1. Nocturno (1986) 00:00
2. Mazurka do menor (1899)
3. Serenata andaluza (1900) 05:17
4. Cancion (1900)
5. Vals capricho (1900) 10:43
6. Cortejo de gnomos (1901)
7. Serenata (1901) 14:40
8. Allegro de concierto (1903)

CUARTO PIEZAS ESPAÑOLAS (1909)
9. Aragonesa 18:13
10. Cubana
11. Montañesa 22:02
12. Andaluza
13. Fantasía baetica (1919) 26:57
14. Pour le tombeau de Claude Debussy (1920)
15. Canto de los remeros del Volga (1922) 42:33
16. Pour le tombeau de Paul Dukas (1935)

Ricardo Requejo, Piano

 
 
 
 
 
 
 
Real Filharmonía de Galicia - Manuel de Falla: El sombrero de tres picos & Fuego fatuo
 
El sombrero de tres picos
(Orchestral Suites No. 1 & 2)

1. Introducción  00:00
2. La tarde 01:25
3. Danza de la molinera (Fandango) 06:52
4. Las uvas 10:28
5. Danza de los vecinos (Seguidillas) 14:38
6. Danza del molinero (Farruca) 17:44
7. Danza del corrigedor 24:39
8. Danza final (Jota) 31:00

Fuego fatuo
(Orchestral Suite on themes by Frédéric Chopin)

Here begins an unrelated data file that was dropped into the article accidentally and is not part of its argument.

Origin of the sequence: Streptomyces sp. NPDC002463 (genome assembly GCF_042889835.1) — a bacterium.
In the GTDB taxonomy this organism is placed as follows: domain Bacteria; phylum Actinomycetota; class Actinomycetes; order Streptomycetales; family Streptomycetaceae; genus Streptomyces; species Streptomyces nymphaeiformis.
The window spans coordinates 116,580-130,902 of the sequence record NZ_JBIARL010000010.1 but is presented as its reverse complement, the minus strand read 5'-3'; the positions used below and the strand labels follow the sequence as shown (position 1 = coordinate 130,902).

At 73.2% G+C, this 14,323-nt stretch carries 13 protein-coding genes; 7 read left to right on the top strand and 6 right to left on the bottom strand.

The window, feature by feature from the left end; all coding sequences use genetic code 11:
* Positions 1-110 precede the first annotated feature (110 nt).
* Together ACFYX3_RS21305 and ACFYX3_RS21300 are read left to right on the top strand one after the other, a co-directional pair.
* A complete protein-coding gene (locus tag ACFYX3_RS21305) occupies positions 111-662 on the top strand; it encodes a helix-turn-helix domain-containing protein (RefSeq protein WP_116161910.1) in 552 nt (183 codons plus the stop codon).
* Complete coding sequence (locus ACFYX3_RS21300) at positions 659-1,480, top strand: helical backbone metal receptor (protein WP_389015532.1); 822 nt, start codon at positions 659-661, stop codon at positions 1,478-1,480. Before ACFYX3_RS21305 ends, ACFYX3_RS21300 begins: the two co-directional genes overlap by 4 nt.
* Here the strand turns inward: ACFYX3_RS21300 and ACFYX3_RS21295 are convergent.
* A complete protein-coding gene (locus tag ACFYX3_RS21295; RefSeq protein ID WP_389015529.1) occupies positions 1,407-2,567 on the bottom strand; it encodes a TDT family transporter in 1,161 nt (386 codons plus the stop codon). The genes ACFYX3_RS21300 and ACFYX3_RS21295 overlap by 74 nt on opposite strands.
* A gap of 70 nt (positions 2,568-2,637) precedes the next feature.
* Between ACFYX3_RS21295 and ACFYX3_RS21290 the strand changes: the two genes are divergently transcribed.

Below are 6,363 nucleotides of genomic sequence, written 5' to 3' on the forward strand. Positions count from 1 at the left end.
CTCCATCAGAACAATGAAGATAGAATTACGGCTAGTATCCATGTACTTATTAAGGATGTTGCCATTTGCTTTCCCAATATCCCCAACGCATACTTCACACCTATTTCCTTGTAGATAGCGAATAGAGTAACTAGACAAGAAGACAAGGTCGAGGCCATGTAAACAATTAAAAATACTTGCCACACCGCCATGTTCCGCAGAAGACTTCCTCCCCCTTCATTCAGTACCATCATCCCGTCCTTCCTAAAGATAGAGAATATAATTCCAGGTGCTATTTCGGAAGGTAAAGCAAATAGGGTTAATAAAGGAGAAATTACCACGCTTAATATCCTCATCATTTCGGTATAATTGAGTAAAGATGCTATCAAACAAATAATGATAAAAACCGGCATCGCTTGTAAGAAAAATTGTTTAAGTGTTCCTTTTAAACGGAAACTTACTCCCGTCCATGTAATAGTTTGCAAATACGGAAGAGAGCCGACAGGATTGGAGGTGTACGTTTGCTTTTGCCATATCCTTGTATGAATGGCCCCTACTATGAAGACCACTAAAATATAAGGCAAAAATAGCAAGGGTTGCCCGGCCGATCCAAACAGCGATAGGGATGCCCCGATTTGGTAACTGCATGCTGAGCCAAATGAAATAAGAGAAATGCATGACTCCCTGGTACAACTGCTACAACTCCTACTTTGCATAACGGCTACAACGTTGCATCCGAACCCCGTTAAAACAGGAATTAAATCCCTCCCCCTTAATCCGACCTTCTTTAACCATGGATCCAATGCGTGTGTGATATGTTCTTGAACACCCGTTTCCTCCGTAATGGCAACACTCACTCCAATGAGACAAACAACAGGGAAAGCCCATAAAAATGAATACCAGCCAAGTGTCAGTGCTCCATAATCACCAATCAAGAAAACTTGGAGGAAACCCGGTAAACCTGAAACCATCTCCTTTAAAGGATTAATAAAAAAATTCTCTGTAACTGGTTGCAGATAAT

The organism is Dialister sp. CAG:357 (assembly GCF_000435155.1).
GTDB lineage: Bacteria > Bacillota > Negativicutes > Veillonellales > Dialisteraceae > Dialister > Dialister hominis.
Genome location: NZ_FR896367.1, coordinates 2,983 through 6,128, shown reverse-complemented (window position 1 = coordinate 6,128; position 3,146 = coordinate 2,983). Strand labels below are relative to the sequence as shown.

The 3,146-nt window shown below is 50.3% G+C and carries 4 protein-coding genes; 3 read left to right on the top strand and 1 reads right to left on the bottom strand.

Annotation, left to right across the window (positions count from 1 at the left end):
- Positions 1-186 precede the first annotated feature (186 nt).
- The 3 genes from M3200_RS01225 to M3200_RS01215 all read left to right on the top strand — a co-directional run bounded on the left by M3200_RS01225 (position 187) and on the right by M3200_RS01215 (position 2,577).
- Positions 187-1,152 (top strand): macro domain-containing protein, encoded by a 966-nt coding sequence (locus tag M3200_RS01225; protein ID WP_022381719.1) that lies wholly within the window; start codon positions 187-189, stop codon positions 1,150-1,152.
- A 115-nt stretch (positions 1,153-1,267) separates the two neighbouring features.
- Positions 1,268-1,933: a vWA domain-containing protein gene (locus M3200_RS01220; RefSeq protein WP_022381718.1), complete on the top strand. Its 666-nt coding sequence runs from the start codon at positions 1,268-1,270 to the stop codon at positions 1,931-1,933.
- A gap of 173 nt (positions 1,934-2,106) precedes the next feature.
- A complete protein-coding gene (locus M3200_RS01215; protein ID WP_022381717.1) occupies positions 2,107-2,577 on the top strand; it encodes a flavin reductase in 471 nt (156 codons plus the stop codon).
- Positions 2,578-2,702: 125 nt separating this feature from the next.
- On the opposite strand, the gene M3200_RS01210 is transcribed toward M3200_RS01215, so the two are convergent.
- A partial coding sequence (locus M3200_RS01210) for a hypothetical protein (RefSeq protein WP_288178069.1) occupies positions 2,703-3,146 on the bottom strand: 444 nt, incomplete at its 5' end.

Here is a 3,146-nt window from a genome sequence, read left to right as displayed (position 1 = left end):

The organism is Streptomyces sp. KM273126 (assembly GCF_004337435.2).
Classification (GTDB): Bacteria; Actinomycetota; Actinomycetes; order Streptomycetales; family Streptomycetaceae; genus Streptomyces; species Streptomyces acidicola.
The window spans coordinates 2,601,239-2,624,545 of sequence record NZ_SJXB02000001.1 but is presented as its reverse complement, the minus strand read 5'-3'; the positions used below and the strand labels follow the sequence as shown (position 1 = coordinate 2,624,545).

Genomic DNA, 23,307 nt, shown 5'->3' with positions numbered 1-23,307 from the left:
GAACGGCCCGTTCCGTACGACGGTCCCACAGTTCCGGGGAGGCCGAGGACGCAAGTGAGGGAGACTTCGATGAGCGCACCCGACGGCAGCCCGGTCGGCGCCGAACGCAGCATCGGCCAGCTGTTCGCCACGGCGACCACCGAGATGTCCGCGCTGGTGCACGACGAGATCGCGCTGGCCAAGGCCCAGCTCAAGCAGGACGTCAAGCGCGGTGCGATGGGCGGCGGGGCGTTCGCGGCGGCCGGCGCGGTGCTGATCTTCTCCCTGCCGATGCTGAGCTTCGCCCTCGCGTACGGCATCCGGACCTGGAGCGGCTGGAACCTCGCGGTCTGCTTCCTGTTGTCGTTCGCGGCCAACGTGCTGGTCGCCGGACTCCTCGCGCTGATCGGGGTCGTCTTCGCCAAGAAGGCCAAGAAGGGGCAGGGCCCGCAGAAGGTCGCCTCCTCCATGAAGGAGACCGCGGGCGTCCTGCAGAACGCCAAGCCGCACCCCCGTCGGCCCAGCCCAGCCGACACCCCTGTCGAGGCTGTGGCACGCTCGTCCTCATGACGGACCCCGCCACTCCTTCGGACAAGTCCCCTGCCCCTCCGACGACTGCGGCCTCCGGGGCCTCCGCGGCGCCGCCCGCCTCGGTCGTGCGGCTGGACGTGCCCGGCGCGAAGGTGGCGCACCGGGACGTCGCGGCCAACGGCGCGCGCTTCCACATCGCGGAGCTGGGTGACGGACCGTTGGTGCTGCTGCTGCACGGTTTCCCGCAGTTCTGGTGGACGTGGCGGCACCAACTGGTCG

Symphonic adaptation by Antoni Ros Marbà

9. I. Moderato 37:15
10. II. Andantino mosso 42:15
11. III. Allegro ma non troppo 45:25
12. IV. Molto allegro 48:22
13. V. Mesto 53:08
14. VI. Allegro, tempo di tarantella 57:15
15. VII. Allegro ma non troppo 01:00:04
16. VIII. Andante, molto tranquillo 01:02:14
17. IX. Moderato 01:05:03

Real Filharmonía De Galicia
Antoni Ros Marbà, Conductor
Marisa Martins, Mezzo-Soprano

 
 
 
 
 
 
 
Manuel de Falla : El amor brujo - Fritz Lehmann & Berliner Philharmoniker
 
El amor brujo (L'amour sorcier)

Diana Eustrati, mezzo-soprano
Berliner Phiharmoniker, dir. Fritz Lehmann
Enregistré en mars 1954

 
 
 
 
 
 
 
El Amor Brujo - Manuel de Falla
 
Gitanería de Manuel de Falla, "El Amor Brujo" versión 1915, Orquesta Sinfónica de la UCAM- director: Alejandro Curzio
Candelas: Joana Jiménez
Jumilla 20 agosto 2015 - Jardín de la Glorieta
 
 
 
 
 
 
 
De Falla - Amor Brujo - piano 4 hands
 
 
 
 
 
 
Manuel de Falla - Danse espagnole (Spanish dance)
 
Violin: Katica Illenyi (Illényi Katica)
Dohnányi Orchestra Budafok
Conductor: Istvan Sillo (Silló István)
 
 
 
 
 
 
 
Manuel de Falla - Danza ritual del Fuego - Ritual Fire Dance
 
La Folle Journée de Varsovie 2013, Szalone Dni Muzyki w Warszawie, The Grand Theatre in Warsaw, Poland, September 29
Symphony Orchestra of The Stanisław Moniuszko Music School in Wałbrzych, Poland
Małgorzata Sapiecha - conductor